Chromebooks’ low cost gives district leaders confidence that they can buy large numbers of the devices and replace them if needed, without major financial consequences, said Ray, whose organization advises K-12 officials on technology. Ray is also a former executive director of learning technology for the Metro Nashville school system.
While administrators are keen on Chromebooks’ simplicity and functionality, she has also heard teachers complain about the devices’ reliance on internet connectivity for many functions, and about their shortage of memory, compared with other devices.
Some district officials say, “‘We can’t even run our reading series on this,’” because the device can’t accommodate the software, said Ray. With those disconnects in mind, she urges chief technology officers in districts to make sure they agree with chief academic officers about what digital tools are needed for instruction.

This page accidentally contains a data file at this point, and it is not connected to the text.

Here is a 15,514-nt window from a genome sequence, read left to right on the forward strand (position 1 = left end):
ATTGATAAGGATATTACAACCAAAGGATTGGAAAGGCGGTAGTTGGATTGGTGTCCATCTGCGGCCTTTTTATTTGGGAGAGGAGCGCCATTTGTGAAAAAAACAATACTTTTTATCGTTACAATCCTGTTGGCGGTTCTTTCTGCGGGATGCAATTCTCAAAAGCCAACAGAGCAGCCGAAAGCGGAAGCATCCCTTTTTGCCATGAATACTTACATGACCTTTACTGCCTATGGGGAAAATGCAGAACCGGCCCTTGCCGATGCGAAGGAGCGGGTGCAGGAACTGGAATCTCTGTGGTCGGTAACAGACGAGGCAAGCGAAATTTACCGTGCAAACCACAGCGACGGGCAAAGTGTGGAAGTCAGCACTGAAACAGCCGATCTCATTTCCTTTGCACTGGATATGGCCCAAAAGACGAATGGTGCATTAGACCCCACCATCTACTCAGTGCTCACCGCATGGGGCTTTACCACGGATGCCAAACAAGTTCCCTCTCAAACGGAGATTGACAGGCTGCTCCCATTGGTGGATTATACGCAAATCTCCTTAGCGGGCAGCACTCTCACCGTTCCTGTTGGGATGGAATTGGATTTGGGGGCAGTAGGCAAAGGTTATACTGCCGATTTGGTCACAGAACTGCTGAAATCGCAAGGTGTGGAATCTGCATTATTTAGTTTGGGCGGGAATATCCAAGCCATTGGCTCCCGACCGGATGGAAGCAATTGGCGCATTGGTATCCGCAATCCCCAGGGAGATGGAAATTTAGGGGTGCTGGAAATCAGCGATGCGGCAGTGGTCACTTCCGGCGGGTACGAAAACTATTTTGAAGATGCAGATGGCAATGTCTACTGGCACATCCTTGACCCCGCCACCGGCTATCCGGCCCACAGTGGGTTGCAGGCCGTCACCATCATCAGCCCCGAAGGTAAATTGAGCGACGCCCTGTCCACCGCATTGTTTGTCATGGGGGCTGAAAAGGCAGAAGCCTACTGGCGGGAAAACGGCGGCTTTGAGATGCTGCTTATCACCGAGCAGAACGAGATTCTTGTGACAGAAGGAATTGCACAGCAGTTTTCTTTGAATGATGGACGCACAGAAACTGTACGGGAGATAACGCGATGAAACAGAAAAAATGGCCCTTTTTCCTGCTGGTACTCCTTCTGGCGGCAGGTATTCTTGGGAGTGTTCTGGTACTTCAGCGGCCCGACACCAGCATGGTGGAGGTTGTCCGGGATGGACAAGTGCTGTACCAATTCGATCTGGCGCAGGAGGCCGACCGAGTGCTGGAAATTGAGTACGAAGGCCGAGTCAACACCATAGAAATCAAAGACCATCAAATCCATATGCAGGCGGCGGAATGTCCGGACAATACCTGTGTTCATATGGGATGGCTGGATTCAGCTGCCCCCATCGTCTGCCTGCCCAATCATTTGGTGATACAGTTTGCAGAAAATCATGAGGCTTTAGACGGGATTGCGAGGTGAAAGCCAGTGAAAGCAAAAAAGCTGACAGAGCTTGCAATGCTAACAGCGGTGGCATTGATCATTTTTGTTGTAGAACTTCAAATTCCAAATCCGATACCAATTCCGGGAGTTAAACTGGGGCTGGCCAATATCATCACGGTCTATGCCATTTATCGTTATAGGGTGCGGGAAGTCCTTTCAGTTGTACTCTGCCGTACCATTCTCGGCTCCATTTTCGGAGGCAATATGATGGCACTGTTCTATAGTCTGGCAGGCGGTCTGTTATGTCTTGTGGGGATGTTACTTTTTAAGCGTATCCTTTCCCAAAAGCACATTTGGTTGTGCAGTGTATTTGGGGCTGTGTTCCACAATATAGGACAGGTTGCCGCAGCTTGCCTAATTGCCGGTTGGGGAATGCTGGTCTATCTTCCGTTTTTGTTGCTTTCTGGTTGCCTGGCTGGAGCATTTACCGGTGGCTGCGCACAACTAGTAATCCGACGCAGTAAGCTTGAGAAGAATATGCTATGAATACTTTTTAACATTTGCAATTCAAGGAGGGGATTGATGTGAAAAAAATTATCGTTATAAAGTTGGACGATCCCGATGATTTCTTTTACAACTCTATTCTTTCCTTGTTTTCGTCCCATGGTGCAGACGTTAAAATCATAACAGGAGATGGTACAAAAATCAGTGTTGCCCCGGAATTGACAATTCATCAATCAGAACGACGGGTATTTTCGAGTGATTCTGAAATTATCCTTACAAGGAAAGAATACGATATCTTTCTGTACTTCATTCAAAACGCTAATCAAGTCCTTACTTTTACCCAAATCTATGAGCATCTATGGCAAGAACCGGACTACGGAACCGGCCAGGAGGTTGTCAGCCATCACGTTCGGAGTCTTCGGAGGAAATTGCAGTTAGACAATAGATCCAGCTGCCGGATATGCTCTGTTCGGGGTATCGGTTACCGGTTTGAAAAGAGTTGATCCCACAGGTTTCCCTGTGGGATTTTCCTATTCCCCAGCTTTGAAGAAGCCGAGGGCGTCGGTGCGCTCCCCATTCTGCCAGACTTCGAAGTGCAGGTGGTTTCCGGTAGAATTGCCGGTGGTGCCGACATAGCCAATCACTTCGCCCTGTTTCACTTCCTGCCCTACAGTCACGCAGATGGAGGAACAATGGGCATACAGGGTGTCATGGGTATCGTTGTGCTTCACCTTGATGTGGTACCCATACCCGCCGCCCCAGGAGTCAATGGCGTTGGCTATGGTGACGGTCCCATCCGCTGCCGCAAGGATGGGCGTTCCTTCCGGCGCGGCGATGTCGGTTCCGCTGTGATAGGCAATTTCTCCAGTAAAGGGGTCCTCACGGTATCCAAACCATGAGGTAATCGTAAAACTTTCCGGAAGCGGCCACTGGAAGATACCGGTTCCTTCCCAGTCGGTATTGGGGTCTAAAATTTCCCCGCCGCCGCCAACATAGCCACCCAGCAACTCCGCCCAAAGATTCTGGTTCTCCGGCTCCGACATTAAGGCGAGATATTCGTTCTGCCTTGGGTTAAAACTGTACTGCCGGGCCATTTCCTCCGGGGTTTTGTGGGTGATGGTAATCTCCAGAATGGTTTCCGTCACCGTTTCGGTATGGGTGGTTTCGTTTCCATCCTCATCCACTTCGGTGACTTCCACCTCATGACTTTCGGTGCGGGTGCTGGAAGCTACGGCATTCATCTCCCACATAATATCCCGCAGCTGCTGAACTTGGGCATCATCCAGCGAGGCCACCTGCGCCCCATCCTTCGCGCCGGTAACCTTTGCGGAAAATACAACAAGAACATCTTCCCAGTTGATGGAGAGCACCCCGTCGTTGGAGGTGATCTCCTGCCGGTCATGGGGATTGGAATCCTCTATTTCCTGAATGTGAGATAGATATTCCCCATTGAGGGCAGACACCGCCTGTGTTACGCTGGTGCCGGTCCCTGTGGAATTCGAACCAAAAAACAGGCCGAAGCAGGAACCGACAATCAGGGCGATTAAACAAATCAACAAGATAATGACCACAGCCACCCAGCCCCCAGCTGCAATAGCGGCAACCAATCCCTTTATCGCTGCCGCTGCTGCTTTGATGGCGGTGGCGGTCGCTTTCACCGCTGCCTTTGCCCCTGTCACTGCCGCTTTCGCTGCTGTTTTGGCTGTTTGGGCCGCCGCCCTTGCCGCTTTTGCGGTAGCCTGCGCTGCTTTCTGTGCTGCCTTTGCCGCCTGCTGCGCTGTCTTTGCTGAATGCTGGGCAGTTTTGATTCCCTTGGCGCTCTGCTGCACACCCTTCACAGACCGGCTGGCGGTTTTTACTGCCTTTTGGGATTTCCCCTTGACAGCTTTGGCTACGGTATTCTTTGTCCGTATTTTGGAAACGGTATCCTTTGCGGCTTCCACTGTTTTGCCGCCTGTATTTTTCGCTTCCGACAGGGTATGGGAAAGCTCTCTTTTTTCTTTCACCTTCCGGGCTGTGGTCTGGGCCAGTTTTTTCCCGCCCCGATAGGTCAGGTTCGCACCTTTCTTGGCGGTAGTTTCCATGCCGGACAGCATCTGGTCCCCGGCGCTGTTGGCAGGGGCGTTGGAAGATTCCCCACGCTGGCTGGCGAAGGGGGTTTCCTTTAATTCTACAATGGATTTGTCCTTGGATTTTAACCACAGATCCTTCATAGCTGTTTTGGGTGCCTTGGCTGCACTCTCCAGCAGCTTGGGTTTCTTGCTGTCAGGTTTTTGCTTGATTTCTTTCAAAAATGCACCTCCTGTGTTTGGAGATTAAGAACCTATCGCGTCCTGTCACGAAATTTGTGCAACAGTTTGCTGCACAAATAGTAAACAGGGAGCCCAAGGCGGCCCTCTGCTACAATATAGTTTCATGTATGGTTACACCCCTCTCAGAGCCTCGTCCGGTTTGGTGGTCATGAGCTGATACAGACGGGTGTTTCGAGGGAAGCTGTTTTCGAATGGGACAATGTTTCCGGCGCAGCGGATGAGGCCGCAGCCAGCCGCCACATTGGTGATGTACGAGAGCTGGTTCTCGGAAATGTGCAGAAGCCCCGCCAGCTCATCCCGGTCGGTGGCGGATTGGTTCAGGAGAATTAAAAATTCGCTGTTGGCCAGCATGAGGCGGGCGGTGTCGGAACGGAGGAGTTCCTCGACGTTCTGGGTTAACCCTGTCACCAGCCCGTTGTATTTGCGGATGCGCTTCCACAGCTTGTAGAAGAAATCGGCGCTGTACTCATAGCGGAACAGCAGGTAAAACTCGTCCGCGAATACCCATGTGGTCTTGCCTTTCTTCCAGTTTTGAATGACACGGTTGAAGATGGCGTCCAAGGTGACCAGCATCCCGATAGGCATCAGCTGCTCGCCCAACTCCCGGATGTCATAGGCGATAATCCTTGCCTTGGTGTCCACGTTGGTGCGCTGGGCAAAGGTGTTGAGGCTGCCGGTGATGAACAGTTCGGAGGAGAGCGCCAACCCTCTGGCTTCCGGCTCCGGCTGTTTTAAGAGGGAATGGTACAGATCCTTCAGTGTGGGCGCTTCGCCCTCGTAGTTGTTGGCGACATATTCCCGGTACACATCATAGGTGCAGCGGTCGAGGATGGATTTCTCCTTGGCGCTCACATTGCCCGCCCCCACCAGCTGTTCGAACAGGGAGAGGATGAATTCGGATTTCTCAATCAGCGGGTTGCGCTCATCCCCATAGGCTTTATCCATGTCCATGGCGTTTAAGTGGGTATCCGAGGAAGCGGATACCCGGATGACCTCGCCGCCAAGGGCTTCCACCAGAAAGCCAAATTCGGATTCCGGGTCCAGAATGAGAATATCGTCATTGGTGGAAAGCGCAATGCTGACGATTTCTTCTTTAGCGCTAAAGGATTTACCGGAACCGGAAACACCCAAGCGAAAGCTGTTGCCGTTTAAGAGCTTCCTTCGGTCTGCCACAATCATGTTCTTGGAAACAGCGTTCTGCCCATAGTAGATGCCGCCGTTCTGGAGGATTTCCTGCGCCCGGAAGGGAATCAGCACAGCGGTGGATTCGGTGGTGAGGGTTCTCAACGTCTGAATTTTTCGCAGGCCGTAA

Rajen Sheth, the senior director of product management, Android, and Chrome for business and education for Google, said in an interview that Chromebooks can meet districts’ ambitious instructional needs.
Many Chromebook functions do not require web connectivity, he said. And districts can access a lot of educational materials today through the cloud, without downloading software. But if schools want it, some Chromebook models on the market offer more memory, he said.
With Chromebooks and G Suite, Google was determined to reduce the management burden districts face in bringing new educational devices and platforms into the fold, Sheth said. On that front, he believes Google is succeeding.